Saturday, March 2, 2013

Burying Stumps in Sandy Soil

Here's an idea for using hugelkultur in sandy soil.
Ideally for sandy soil you'd want lots of rotten wood dug in for water retention.
However, if you only have dry (not green) unrotted wood available, you could still get benefits from hugelkultur right away.

Bury stumps, branches, split firewood, vertically in the ground about 3-4" below the soil surface.
Then plant right over the buried wood. The plant roots should grow down underneath the wood. The wood will retain a lot of water and slowly "drip" it out the bottom unto the roots, feeding them with a decomposed wood stream and any fertilizer you add (urea, urine, bloodmeal, fishmeal, ...).  This is what I observed in "stump containers".  See:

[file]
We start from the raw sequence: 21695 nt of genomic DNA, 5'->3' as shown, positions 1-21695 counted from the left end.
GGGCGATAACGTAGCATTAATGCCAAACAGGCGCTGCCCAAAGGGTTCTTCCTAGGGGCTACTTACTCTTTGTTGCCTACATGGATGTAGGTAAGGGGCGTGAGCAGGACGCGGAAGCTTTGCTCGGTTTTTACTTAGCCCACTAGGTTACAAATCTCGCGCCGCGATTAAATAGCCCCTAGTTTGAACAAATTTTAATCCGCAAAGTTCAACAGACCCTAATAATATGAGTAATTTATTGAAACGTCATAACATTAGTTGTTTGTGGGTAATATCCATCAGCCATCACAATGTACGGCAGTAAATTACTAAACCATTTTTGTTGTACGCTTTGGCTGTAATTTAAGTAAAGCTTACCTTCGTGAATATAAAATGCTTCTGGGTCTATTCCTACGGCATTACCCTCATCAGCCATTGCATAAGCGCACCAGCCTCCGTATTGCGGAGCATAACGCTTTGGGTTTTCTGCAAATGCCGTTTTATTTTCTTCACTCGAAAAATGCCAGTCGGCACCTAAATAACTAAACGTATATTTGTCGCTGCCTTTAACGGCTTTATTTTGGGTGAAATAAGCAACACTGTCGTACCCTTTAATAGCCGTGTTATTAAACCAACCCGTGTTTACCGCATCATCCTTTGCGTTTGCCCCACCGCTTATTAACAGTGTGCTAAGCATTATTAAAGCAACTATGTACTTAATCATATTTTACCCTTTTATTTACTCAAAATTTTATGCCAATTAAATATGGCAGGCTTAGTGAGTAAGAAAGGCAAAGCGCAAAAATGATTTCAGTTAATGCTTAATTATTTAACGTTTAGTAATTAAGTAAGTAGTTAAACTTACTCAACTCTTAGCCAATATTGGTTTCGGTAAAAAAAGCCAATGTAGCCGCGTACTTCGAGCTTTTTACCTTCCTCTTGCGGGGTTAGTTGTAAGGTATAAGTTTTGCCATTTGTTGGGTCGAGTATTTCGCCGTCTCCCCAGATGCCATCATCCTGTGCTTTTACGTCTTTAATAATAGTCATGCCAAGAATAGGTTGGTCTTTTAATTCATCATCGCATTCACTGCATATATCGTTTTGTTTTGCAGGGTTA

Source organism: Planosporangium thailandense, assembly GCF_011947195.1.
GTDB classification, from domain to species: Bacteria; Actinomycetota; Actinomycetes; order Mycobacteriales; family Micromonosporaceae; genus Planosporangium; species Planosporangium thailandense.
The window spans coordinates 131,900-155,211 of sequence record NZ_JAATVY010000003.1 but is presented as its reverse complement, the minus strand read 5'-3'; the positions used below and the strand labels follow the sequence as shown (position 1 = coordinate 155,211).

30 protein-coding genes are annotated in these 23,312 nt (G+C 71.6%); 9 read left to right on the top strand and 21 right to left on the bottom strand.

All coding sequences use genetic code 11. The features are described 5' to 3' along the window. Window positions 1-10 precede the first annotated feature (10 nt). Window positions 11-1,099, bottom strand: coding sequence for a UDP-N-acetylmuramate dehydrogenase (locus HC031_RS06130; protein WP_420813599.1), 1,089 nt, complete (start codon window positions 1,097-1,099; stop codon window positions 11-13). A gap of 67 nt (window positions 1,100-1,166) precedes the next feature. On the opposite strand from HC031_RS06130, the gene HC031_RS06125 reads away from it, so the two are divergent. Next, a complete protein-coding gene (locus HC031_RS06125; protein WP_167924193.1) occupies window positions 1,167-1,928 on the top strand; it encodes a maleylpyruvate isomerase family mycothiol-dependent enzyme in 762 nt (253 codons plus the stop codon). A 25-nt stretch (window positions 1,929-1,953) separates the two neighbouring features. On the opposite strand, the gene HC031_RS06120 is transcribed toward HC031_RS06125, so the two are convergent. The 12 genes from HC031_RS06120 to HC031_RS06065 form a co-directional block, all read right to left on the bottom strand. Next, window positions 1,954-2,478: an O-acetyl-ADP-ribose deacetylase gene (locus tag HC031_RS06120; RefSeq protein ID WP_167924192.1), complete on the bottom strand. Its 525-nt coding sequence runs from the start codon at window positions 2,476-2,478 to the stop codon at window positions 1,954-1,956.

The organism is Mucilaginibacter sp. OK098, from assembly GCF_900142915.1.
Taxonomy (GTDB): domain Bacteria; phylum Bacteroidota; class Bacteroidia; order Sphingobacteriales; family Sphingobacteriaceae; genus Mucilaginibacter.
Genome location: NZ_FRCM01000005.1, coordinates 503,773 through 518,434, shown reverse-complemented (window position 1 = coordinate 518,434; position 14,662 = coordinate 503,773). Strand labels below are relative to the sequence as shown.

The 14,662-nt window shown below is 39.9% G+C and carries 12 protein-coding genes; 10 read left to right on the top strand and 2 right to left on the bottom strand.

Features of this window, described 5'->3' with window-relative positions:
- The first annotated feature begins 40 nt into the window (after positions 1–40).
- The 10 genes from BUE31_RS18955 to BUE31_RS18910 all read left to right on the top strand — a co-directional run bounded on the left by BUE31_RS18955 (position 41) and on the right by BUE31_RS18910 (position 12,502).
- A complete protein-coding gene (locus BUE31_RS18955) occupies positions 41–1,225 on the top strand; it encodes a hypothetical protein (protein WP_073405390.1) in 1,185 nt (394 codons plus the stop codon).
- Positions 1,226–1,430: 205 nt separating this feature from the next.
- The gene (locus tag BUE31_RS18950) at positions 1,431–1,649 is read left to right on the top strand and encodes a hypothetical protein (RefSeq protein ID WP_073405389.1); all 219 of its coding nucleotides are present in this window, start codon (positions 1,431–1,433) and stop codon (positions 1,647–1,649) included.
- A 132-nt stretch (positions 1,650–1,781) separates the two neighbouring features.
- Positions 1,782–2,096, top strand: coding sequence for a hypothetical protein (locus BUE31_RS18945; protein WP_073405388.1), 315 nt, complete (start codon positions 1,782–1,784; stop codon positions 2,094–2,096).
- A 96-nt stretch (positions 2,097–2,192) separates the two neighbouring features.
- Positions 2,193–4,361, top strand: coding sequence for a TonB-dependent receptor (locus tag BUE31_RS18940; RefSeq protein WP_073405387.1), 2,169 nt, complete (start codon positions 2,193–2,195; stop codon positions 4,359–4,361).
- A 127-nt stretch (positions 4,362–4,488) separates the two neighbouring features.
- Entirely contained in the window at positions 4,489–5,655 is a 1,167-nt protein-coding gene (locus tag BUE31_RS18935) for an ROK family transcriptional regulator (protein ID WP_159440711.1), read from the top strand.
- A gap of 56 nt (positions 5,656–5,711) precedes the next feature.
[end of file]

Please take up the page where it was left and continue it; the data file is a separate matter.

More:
http://lowcostvegetablegarden.blogspot.com/2012/09/eggplant-stump-branch-pot-comparison.html
http://lowcostvegetablegarden.blogspot.com/2013/02/rose-hugel-pot.html


Overtime as the wood rots it should hold even more water and since it is large chunks of wood, they won't wash away deeper into the sand with rains.





My own soil is clay, so I've never tested this, but just thought about it after visiting my parents in sandy soil Florida. I would not do this in clay soil.  In clay soil, I bury the stumps about 1' under the soil surface.  The stumps wick away excess moisture without drying out the soil.  Underneath stumps in clay soil, it gets very wet.  In the 1-2 inches right underneath a stump in clay soil, I found, that roots will not grow, because it is so wet & mucky.

1 comment:

  1. My grand-dad has a gravel pit that' been used up, I could try it out there since all that's left is relatively sandy soil with nothing for the plants! Would test it up in different ways (vertical huglekutlure+woodchip, horizontal and woodchip only, different degrees of rotting woods)

    I'm gonna try that out!

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